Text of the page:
Millennials are widely considered the first generation who grew up with the internet, which makes them unique in the way they engage with technology and the world around them. Researchers and marketers are only beginning to grapple with this reality, and many predictions they’ve made about this generation and the future of “analog” products have surprisingly fallen flat. Despite endless access to streaming music, millennials are at the forefront of a revival in vinyl record pressing. Small local bookstores, considered dead on arrival since the very emergence of big box book retailers like Borders (RIP), tablet readers and online stores like Amazon, are alive and thriving.
Similarly, against all odds, the print world is still going strong.
In order to understand the chemistry that goes on between millennials and the printed page, first we need to address some of the behavioral factors that influence the way this vanguard generation operates.
A desire for tactile experience
Of the five senses, touch is one that is perhaps most socially important and, yet, the least cultivated by our modern, digital culture. Frank Rose in “Embracing Analog” describes the “emotional void” in digital that drives people to do things they could do online using “outmoded” analog methods. His survey for J. Walter Thompson suggests that millennials are drawn to digital when storage or speed are of the essence (e.g., streaming music) but still find the interpersonal experience of receiving physical goods more rewarding. Human beings have a natural desire to collect keepsakes, identity markers and status symbols. These desires stem from a tactile experience you can’t get from the smooth screen of a tablet or the megabyte total in an MP3. It’s telling that millennials, more than any other generation, like the smell and feel of books by a wide margin—7% more than the runner up, their grandparents’ generation.
Physical forms hold value
Similarly, millennials have a strong emotional connection with paper. TRU’s 2011 survey of 600 people aged 16 to 26 found that 87% of respondents would rather receive a birthday card than an e-mail, and 57% prefer paper invitations to eVites. I know from personal experience that many people in my age group will send out a digital invitation for their own organizational purposes—to keep track of RSVPs and order enough catering for a wedding, say—then also send a paper invite as well. Millennials have generated a push toward using traditional letterpress techniques thought to be dying in the digital printing era, in part because of the value placed by the younger generation on uniqueness and crafting a sense of identity.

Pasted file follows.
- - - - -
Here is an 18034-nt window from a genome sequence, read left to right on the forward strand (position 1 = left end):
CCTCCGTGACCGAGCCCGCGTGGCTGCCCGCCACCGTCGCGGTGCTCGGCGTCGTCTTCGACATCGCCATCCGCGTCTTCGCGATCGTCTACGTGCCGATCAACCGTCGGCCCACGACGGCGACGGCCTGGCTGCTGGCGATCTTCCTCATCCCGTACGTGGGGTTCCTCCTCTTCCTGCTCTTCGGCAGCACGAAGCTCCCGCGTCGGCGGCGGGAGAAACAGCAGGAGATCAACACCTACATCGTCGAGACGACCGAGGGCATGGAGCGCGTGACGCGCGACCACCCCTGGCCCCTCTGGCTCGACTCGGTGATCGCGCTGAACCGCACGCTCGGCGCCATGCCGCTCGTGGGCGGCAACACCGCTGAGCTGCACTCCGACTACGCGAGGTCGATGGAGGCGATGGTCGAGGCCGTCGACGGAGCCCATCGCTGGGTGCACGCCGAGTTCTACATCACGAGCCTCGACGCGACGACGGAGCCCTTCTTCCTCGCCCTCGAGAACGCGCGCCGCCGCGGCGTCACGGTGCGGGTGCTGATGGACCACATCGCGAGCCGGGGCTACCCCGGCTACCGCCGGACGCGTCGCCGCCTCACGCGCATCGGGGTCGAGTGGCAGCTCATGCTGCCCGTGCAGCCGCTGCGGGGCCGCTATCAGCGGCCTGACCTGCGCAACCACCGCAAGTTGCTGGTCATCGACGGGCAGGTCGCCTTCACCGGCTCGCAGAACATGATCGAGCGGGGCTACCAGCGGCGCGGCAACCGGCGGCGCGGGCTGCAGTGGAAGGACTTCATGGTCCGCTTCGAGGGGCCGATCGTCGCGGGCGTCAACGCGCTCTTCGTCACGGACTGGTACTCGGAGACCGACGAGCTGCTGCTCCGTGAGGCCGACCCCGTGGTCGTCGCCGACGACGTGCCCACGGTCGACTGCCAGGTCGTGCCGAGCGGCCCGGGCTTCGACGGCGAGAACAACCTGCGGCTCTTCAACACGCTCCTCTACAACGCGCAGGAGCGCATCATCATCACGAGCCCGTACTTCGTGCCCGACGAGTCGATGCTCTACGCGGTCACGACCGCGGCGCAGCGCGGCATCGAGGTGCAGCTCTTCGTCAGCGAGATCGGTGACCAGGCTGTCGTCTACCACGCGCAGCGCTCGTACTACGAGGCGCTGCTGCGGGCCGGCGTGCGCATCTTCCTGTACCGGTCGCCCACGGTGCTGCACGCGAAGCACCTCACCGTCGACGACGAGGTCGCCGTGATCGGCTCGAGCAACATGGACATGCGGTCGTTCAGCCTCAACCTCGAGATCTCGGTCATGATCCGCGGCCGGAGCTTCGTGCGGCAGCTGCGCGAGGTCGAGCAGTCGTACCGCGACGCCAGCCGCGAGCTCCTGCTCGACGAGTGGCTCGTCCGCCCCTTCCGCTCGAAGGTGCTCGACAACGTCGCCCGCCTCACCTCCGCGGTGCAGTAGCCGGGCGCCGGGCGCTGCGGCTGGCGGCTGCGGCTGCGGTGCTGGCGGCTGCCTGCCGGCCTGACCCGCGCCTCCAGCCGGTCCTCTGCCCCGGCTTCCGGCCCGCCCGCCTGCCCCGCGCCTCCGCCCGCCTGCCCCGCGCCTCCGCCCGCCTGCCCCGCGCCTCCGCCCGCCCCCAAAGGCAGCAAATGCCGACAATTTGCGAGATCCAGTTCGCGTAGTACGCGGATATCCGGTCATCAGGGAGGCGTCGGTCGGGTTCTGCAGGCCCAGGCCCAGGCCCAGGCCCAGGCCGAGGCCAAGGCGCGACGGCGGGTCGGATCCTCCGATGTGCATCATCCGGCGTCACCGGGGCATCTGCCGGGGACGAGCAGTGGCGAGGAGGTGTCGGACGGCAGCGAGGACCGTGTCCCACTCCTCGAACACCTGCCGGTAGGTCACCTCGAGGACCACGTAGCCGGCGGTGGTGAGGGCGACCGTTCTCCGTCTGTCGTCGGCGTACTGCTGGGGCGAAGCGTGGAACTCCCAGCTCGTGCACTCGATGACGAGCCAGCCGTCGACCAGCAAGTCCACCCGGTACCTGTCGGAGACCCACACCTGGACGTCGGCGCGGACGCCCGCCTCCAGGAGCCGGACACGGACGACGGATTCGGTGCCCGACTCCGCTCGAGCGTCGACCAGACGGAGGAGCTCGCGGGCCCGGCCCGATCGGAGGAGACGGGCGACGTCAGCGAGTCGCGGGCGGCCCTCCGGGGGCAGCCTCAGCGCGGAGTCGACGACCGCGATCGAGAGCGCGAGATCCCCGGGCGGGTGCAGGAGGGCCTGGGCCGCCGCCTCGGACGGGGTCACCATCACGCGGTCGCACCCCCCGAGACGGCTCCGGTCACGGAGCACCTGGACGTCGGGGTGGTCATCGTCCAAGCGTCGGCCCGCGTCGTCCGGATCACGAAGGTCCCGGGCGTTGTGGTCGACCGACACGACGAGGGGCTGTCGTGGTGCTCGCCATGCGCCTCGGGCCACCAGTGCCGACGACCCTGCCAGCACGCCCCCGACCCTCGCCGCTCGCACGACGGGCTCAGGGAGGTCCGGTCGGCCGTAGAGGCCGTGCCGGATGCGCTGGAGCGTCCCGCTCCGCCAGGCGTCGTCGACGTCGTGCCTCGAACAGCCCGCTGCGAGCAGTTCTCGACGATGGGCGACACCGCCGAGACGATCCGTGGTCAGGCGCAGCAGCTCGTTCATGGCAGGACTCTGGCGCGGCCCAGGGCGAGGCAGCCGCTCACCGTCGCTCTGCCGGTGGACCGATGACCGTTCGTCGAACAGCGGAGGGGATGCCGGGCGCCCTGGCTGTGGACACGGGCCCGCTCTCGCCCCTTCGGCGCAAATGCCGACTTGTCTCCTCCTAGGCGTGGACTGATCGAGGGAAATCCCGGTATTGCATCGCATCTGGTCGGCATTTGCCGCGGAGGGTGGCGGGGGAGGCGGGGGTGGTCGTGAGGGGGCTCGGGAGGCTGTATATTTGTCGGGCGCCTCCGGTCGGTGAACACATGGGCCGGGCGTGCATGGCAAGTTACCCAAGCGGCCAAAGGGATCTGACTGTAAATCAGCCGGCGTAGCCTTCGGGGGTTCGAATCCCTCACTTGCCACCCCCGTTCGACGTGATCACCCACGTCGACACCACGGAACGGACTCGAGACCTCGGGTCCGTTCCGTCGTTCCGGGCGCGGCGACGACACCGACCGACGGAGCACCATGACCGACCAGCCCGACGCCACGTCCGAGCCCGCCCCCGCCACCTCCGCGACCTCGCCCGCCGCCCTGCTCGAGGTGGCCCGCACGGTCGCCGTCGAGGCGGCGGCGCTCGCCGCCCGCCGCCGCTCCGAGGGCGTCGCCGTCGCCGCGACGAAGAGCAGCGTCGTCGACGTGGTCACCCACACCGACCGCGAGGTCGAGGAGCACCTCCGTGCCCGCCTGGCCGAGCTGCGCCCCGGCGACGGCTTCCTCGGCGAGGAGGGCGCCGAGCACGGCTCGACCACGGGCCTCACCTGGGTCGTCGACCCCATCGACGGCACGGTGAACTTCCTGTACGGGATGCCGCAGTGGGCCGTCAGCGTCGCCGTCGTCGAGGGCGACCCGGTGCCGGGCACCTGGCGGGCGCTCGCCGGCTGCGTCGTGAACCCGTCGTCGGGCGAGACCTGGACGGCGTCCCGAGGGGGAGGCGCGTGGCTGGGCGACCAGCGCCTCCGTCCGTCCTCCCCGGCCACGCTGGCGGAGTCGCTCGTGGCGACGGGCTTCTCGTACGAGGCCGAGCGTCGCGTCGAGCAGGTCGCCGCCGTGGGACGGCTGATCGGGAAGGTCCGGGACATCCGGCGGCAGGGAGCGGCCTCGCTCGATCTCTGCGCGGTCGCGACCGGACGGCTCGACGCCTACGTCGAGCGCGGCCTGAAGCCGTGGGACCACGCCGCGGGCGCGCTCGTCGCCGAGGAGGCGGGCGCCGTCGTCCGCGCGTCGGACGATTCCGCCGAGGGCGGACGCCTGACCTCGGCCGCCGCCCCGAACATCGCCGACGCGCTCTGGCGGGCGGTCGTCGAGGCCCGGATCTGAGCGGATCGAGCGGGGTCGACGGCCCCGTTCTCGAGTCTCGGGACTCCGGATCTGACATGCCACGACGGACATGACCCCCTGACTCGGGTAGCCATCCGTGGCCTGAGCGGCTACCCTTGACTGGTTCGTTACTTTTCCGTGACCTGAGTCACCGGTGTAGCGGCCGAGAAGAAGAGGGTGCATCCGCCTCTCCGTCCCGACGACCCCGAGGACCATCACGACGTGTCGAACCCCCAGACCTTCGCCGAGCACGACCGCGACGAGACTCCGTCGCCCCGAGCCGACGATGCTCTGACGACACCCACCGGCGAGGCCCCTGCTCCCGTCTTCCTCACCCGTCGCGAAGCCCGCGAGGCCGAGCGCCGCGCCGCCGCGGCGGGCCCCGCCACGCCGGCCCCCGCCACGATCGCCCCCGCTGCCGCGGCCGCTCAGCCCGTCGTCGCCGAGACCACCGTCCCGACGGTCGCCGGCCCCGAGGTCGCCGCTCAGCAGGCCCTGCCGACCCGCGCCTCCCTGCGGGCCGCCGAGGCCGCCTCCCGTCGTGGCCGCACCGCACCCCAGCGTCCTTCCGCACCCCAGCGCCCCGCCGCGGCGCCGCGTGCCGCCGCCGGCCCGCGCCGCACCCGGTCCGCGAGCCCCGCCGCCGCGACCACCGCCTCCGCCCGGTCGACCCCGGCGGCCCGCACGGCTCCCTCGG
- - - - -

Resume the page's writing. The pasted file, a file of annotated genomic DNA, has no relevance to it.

Paper is a source of authority
Whether it’s misleading political memes or scam websites looking to scoop your credit card number, the online world lacks the security and authority that tangible means of purchasing and information represent. The same TRU survey found that 71% of millennials polled preferred magazines to reading digital sources, and even newspapers were preferred by more than half (52%).
Millennials, more than any other group, will use multiple resources when shopping for products and services. They are attracted to websites that offer reviews and will often go to bricks-and-mortar stores to “check out” a product before seeing if they can get a better deal for it online. According to an eye-opening conversation hosted by Knowledge@Wharton with retail expert Cathy Hotka, this is why department stores are now starting to focus on curating unique physical shopping experiences for consumers, creating compelling apps as well as opening up their doors to a wider range of payment options.
In the coming years, millennials will make up the largest buying demographic in the world. This past year, they overtook the previous title holder, boomers, and their influence over the market will only continue to grow. As they get older, their wallets will only grow too. Millennials have unique tastes, and understanding what drives them towards print will give you a great leg up on your marketing for years to come.
Nicholas Brown is a research editor for LD Products where he frequently writes about the ways businesses in various industries can utilize printing technology for improved efficiency in design, marketing, and overall office operations.